About 2, 500 years ago, Lord Buddha arrived in our midst to show us the true meaning of life and impart to us the true knowledge of human existence. He left for our benefit his immortal teachings that are considered pearls of the world philosophy even centuries after his demise. Know about the "Four Noble Truths" - considered to be one of the most important parts of Lord Buddha's teachings. If you like reading about "The Four Noble Truths", please share this article to your friends and dear ones. Happy Buddha Purnima to all of you!
The holy occasion known as Buddha Purnima commemorates the birth, enlightenment and ultimate liberation of Lord Buddha, the founder of Buddhism. This great soul is supposed to have born in 563 B.C. as prince Siddhartha in the royal household of Nepal. Secluded from normal life and surroundings until his youth by his father, who had been predicted of his son's getting inclined to spirituality in his young days, Siddhartha grew up to realize his destiny as soon as he entered the sphere of worldly people. The sight of a diseased man, an old man, a corpse one after the other filled him with curiosity and upon being told by his charioteer that everyone including himself was to meet the same fate, he was greatly disturbed. When he came by a calm ascetic, he resolved to overcome all human sufferings by living the life of asceticism.
He left his family and all worldly possessions to pursue the way to end all human miseries that came in the form of old age, illness and death. For years, he meditated on the true self of being and gained the ultimate knowledge. Years later, he came to understand why human life was full of sufferings. Not content with his own salvation, he imparted his hard-acquired knowledge to his followers and whoever was ready to listen to him. In lucid terms, he described the causes of human misery. These causes, as delineated by Lord Buddha, are known as "The Four Noble Truths" and appear many times throughout the most ancient Buddhist texts - the Pali Canon. The "Four Noble Truths" throw light on:
a) The Nature of Suffering
b) The Origin of Suffering
c) The Cessation of Suffering and
d) The Path leading to the Cessation of Suffering.
The four truths are said to be among the realizations that dawned on Lord Buddha during his long hours of meditation beneath the Bodhi tree. These are:
The Nature of Suffering (Dukkha) - A little reflection on our part can show us that the world is full of suffering. Our birth is in itself a painful process, so is ageing, illness and death. But the interim period between life and death is full of suffering which results from our union with what is displeasing, separation from what is pleasing, inability to get what we want and getting what we do not want (such as grief, pain and despair). In short, all existence is unsatisfactory and filled with suffering.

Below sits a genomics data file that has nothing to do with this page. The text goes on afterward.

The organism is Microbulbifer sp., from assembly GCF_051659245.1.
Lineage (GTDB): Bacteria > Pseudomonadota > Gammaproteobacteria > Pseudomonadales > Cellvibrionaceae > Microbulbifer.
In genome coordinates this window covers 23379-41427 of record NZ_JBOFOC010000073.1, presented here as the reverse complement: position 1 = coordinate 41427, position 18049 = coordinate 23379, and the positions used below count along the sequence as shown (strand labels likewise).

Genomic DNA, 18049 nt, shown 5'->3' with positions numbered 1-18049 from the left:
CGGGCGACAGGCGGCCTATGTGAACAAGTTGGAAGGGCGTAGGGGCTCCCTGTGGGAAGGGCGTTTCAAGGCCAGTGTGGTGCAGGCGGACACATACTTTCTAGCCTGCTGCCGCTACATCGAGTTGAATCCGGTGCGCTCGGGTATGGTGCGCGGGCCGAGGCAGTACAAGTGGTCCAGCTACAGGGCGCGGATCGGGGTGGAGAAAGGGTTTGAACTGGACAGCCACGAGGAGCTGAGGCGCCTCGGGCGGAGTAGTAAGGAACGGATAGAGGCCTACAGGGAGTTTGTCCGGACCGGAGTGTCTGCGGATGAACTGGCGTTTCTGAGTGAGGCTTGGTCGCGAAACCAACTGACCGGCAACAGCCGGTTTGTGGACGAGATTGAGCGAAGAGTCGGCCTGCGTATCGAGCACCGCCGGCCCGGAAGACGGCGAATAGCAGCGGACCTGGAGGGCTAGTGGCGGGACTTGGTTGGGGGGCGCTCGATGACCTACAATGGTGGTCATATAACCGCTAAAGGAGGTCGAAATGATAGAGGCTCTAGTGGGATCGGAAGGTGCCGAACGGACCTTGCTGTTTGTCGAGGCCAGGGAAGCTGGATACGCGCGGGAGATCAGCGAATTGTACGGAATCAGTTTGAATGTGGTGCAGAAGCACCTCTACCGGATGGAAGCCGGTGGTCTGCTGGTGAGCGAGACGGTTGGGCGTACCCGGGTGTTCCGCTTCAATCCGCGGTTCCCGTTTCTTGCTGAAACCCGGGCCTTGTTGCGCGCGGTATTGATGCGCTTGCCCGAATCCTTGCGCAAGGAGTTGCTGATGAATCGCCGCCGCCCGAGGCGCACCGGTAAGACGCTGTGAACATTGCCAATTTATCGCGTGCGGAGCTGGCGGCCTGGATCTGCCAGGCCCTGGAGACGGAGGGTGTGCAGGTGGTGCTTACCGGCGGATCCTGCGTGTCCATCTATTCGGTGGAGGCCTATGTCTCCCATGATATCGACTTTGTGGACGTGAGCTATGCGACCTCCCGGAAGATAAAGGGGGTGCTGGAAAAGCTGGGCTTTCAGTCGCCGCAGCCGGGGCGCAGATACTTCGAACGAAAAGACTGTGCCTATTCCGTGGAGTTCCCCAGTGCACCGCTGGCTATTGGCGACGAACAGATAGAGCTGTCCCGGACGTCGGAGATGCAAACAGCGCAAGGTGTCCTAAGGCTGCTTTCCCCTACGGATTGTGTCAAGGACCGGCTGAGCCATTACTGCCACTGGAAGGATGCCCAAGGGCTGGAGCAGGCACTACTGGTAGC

The Origin of Suffering (Samudaya) - According to Buddha, all our sufferings have their origin in our desires, accompanied by delight and lust, craving for lowly joys, fame and approval from fellow beings, sensual pleasures and suchlike. It is this constant thirst for earthly pleasures that leads to renewed existence, that is, our bondage to the world - the haven of all misery.
The Cessation of Suffering (Nirodha): The purpose of human birth is to work on attaining the permanent cessation of suffering. Everyone of us have faced suffering at some point of our lives. Some of us may not be experiencing misery at this moment but such a state devoid of suffering is temporary. Suffering is an integral part of human life and each of us has to face misery again and again in this life and in countless future lives. To stop this cycle of suffering, we should develop strong renunciation for this endless cycle, and resolve to attain enlightenment ourselves and to lead every living being to that state, which alone can bring about the permanent cessation of suffering.
The Path to the Cessation of Suffering (Marga): The cessation of suffering can only happen if we are able to bring about a complete ethical, moral, mental and spiritual transformation in ourselves for the better. This can take place if we follow each of the precepts mentioned in the Noble Eightfold Path that consists of right view, right intention, right speech, right action, right livelihood, right effort, right mindfulness, right concentration.
More than 2, 500 years have passed since the demise of this great soul and yet, his teachings have as much significance today as during his own times.
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